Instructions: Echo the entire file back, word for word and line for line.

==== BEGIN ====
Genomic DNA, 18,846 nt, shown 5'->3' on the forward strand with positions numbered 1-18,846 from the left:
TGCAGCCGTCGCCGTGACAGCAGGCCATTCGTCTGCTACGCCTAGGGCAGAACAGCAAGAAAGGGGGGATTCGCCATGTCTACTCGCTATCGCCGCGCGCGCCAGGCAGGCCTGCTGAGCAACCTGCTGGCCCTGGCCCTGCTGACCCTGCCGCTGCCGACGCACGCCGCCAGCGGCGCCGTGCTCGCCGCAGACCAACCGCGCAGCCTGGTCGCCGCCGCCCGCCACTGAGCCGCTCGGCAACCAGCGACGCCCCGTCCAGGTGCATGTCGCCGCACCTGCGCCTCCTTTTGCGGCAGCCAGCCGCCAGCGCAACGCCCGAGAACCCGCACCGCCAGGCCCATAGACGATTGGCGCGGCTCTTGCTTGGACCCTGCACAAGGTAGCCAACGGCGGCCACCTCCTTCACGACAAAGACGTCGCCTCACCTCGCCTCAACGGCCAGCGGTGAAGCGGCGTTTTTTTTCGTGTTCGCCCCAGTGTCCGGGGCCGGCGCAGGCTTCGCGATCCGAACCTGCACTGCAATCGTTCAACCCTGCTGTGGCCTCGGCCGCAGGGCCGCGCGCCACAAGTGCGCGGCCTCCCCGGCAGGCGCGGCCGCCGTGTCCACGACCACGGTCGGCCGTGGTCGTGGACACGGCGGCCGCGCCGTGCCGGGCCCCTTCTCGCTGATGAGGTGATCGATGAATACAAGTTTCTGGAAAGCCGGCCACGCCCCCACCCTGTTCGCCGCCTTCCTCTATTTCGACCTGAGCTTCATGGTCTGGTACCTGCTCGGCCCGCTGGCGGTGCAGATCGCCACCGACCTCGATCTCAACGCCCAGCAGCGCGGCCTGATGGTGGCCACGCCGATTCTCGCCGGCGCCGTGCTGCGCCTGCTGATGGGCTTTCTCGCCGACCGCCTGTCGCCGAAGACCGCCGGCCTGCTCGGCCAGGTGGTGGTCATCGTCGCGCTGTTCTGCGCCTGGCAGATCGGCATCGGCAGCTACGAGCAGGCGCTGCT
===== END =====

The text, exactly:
Genomic DNA, 18,846 nt, shown 5'->3' on the forward strand with positions numbered 1-18,846 from the left:
TGCAGCCGTCGCCGTGACAGCAGGCCATTCGTCTGCTACGCCTAGGGCAGAACAGCAAGAAAGGGGGGATTCGCCATGTCTACTCGCTATCGCCGCGCGCGCCAGGCAGGCCTGCTGAGCAACCTGCTGGCCCTGGCCCTGCTGACCCTGCCGCTGCCGACGCACGCCGCCAGCGGCGCCGTGCTCGCCGCAGACCAACCGCGCAGCCTGGTCGCCGCCGCCCGCCACTGAGCCGCTCGGCAACCAGCGACGCCCCGTCCAGGTGCATGTCGCCGCACCTGCGCCTCCTTTTGCGGCAGCCAGCCGCCAGCGCAACGCCCGAGAACCCGCACCGCCAGGCCCATAGACGATTGGCGCGGCTCTTGCTTGGACCCTGCACAAGGTAGCCAACGGCGGCCACCTCCTTCACGACAAAGACGTCGCCTCACCTCGCCTCAACGGCCAGCGGTGAAGCGGCGTTTTTTTTCGTGTTCGCCCCAGTGTCCGGGGCCGGCGCAGGCTTCGCGATCCGAACCTGCACTGCAATCGTTCAACCCTGCTGTGGCCTCGGCCGCAGGGCCGCGCGCCACAAGTGCGCGGCCTCCCCGGCAGGCGCGGCCGCCGTGTCCACGACCACGGTCGGCCGTGGTCGTGGACACGGCGGCCGCGCCGTGCCGGGCCCCTTCTCGCTGATGAGGTGATCGATGAATACAAGTTTCTGGAAAGCCGGCCACGCCCCCACCCTGTTCGCCGCCTTCCTCTATTTCGACCTGAGCTTCATGGTCTGGTACCTGCTCGGCCCGCTGGCGGTGCAGATCGCCACCGACCTCGATCTCAACGCCCAGCAGCGCGGCCTGATGGTGGCCACGCCGATTCTCGCCGGCGCCGTGCTGCGCCTGCTGATGGGCTTTCTCGCCGACCGCCTGTCGCCGAAGACCGCCGGCCTGCTCGGCCAGGTGGTGGTCATCGTCGCGCTGTTCTGCGCCTGGCAGATCGGCATCGGCAGCTACGAGCAGGCGCTGCT